Final decision to close Hato Petera

breaking By Jessica Tyson

Education Minister Chris Hipkins has announced the cancellation of the integration agreement for Hato Petera College, effective today.

“Despite all efforts to find a way of keeping the school going, the reality is that it is no longer able to provide a quality of education,” says Hipkins.

He says this view is consistent with the Education Review Office’s October 2017 report on the College.

“The cancellation of the integration agreement for Hato Petera is in mutual agreement with the Proprietor, the Roman Catholic Bishop of the Diocese of Auckland.

“Closing schools is never an easy decision. But the roll has fluctuated between 1 and 5 this year, down from around 20 last year and just under 50 in 2016, and there are limited opportunities for the students to have social interaction with peers, says Hipkins.

“The classroom environment is lonely despite the best intentions of the staff.”

In the 1990s between 100 and 200 students attended the school.

“Today’s announcement, while sad for those involved, will end a period of uncertainty for students and staff.”

He says the Ministry of Education and the Proprietor will provide assistance as needed to help the remaining students enroll at other schools. The Ministry and PPTA will also work with current staff.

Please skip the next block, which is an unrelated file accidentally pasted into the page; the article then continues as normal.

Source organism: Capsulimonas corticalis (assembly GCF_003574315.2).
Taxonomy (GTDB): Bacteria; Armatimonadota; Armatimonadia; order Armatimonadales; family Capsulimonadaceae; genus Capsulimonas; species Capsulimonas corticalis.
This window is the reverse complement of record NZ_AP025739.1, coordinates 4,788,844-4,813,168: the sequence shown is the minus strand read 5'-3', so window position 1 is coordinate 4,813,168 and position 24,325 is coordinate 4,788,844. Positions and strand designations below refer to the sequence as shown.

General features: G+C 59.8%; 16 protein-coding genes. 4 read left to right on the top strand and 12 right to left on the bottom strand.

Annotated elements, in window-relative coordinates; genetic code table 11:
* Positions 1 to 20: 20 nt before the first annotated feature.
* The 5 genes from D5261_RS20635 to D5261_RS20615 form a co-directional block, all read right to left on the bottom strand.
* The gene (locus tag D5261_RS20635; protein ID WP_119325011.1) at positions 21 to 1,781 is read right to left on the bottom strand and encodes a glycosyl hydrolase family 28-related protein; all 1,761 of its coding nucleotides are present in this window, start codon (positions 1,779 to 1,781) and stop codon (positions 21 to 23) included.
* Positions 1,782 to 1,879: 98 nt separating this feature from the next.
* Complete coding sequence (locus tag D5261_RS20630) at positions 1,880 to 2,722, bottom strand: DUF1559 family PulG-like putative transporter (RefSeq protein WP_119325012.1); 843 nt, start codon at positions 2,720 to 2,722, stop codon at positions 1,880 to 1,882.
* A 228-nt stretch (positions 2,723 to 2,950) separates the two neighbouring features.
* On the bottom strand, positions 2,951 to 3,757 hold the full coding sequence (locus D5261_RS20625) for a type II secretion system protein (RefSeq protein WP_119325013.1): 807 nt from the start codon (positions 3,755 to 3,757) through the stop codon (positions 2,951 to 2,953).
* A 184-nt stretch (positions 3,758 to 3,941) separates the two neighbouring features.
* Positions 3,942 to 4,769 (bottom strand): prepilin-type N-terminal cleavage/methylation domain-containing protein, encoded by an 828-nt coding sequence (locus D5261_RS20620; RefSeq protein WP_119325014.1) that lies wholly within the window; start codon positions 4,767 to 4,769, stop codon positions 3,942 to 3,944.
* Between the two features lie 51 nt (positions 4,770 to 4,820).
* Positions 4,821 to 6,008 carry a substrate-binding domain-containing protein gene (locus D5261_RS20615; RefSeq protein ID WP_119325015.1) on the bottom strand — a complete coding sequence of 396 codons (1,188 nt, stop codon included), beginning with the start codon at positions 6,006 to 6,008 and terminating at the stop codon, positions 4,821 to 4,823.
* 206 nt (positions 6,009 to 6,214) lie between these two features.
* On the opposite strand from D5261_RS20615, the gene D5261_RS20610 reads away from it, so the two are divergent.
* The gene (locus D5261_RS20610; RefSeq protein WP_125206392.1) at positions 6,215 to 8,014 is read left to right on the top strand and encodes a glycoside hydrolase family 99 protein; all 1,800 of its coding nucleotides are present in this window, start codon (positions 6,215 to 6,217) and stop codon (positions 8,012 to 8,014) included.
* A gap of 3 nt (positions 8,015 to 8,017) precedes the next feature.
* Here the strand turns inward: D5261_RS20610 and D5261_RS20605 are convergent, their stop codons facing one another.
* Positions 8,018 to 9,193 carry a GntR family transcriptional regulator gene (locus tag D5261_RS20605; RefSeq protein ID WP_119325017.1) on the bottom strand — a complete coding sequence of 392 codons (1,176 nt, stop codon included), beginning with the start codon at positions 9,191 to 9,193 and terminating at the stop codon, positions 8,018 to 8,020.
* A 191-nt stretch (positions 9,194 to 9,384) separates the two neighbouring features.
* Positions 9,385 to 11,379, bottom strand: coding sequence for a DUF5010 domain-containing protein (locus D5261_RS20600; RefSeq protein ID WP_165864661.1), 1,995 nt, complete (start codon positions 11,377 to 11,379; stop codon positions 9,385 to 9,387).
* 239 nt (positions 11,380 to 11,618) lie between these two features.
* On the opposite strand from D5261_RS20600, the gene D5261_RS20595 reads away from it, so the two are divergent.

Ownership of the land

The Diocese owns the land, says Hipkins.

“They have indicated to me they would like it to continue to be used for educational purposes consistent with the original deed of gift from the Crown.

“It is now for them to discuss the next steps with the Ministry of Education.”

Earlier this month, Ngāti Pāoa descendants told Te Kāea that if the land the school is built on wasn't going to be used by the Crown to educate Māori, they're repossessing it. 

A spokesperson for the Peters whānau of Ngāti Pāoa, Reti Boynton told Te Kāea, "If they aren’t going to do what our tūpuna gave this whenua for, the deal is broken, simply give it back or I'll be taking it on behalf of my family."

The College was established in 1928 as a private school, becoming a state integrated school in 1981.